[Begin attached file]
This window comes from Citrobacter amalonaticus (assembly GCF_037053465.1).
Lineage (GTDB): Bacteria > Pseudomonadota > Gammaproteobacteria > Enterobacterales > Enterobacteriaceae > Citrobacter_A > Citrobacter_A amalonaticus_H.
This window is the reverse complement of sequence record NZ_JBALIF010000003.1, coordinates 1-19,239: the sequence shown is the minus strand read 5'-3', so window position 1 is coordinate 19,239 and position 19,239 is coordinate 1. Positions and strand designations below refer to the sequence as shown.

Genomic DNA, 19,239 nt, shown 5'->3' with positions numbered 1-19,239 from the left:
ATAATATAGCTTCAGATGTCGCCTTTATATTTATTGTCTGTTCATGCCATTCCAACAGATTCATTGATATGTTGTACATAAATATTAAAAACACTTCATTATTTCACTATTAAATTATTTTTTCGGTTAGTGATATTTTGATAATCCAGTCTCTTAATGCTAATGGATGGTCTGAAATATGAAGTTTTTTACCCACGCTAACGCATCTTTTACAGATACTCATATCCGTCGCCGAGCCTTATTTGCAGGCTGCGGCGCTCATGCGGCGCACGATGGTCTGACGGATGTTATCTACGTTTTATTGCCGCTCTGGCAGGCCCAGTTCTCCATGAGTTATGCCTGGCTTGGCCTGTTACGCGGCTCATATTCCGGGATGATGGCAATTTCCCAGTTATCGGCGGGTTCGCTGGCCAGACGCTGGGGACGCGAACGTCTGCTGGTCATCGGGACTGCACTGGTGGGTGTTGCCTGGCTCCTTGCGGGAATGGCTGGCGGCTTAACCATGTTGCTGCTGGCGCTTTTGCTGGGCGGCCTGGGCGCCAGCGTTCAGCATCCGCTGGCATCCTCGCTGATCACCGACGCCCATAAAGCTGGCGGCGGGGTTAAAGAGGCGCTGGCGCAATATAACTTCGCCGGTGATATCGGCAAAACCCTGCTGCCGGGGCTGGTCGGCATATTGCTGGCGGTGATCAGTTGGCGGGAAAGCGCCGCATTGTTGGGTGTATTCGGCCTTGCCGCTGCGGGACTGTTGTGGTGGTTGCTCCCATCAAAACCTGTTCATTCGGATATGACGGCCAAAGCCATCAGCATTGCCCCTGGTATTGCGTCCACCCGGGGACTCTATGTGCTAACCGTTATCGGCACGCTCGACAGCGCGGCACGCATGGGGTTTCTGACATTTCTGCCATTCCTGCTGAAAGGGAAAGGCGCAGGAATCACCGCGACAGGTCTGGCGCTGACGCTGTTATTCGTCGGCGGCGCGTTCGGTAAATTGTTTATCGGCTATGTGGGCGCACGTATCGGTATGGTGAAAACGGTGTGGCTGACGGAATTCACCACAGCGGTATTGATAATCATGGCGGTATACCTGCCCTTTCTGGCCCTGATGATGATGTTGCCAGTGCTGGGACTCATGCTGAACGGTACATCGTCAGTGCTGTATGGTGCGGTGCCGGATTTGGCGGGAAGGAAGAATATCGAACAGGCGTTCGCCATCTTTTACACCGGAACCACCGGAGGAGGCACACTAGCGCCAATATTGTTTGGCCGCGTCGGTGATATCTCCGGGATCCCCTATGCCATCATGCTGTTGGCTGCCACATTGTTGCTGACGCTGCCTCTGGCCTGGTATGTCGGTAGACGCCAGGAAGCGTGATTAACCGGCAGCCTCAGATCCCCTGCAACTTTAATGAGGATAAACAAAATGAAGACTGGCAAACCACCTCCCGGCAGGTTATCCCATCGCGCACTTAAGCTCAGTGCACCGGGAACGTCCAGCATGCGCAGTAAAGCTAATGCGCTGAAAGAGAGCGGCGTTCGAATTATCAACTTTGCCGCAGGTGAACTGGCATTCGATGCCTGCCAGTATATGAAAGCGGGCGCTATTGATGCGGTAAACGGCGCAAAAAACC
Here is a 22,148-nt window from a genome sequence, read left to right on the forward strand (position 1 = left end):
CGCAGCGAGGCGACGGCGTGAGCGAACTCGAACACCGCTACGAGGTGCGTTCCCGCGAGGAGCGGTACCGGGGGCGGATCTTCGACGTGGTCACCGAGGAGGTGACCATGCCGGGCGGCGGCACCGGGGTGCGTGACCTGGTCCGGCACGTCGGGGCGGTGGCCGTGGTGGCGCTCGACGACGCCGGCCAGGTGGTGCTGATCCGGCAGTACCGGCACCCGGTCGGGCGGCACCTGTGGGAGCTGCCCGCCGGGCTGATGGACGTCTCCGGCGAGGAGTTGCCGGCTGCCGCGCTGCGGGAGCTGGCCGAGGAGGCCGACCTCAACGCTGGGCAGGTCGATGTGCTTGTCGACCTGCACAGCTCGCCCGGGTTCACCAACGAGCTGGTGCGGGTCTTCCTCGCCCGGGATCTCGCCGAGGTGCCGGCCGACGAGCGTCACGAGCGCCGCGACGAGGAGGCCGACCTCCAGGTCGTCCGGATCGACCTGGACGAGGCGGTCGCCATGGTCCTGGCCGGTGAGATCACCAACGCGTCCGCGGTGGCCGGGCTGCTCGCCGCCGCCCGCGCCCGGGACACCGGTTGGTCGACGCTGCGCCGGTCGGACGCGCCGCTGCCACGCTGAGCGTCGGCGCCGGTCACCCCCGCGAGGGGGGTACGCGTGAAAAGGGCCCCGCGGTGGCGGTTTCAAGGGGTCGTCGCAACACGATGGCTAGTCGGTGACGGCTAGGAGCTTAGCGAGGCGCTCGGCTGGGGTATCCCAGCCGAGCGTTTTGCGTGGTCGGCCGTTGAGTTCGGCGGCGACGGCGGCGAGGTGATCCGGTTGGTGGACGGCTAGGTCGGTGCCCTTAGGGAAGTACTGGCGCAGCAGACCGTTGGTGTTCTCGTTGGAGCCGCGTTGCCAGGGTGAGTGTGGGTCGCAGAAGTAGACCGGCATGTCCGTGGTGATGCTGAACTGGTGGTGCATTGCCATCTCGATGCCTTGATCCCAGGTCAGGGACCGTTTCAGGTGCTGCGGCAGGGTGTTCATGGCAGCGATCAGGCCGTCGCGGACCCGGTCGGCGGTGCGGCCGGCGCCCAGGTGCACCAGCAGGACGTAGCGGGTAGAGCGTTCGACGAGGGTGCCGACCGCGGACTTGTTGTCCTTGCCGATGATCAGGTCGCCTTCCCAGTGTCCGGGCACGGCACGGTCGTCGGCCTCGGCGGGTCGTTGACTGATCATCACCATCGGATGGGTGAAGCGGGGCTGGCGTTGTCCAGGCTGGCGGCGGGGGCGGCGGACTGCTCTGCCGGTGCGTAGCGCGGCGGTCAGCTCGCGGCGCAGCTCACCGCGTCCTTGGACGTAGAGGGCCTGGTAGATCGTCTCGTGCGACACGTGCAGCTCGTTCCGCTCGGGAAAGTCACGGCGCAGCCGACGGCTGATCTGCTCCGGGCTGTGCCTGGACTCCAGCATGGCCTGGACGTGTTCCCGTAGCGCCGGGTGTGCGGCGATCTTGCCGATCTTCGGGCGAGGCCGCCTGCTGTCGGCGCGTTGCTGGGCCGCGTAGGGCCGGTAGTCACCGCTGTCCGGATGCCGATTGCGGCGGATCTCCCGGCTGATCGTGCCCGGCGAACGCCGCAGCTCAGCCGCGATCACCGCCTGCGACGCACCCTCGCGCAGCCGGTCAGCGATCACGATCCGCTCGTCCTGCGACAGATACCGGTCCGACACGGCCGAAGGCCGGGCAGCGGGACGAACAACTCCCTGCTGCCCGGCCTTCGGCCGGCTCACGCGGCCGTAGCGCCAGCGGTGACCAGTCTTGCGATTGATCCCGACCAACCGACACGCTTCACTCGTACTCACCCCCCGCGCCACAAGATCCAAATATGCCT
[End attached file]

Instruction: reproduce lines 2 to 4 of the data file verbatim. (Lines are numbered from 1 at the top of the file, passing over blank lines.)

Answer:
Lineage (GTDB): Bacteria > Pseudomonadota > Gammaproteobacteria > Enterobacterales > Enterobacteriaceae > Citrobacter_A > Citrobacter_A amalonaticus_H.
This window is the reverse complement of sequence record NZ_JBALIF010000003.1, coordinates 1-19,239: the sequence shown is the minus strand read 5'-3', so window position 1 is coordinate 19,239 and position 19,239 is coordinate 1. Positions and strand designations below refer to the sequence as shown.

Genomic DNA, 19,239 nt, shown 5'->3' with positions numbered 1-19,239 from the left: